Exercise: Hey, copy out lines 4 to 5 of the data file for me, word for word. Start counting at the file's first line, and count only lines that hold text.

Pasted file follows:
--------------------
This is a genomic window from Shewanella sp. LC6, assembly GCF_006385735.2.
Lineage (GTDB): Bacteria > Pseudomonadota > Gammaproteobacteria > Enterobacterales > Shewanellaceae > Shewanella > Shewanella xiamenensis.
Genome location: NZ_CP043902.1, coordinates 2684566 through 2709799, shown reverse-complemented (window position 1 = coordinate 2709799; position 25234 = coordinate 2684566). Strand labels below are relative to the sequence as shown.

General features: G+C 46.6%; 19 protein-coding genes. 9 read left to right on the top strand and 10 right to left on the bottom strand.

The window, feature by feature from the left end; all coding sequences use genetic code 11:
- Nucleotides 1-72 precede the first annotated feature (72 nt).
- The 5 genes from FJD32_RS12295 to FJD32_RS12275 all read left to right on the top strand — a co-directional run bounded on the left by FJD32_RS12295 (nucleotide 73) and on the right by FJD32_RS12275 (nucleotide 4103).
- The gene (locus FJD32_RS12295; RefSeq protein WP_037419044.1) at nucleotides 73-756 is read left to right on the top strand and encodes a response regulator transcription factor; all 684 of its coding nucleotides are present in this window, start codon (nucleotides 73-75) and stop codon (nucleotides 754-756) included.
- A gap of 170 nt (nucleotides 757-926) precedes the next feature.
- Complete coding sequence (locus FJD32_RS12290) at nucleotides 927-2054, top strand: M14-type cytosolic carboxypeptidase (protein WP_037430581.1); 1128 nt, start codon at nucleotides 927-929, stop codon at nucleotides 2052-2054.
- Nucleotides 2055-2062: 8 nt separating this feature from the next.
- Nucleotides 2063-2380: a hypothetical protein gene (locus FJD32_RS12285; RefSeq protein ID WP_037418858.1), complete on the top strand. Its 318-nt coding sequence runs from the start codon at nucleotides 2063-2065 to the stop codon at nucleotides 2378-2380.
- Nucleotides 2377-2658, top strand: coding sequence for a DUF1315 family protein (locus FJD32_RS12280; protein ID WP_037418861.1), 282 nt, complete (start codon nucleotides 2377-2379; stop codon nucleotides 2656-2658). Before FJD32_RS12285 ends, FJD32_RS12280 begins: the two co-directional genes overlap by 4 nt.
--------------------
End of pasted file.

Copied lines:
General features: G+C 46.6%; 19 protein-coding genes. 9 read left to right on the top strand and 10 right to left on the bottom strand.

The window, feature by feature from the left end; all coding sequences use genetic code 11: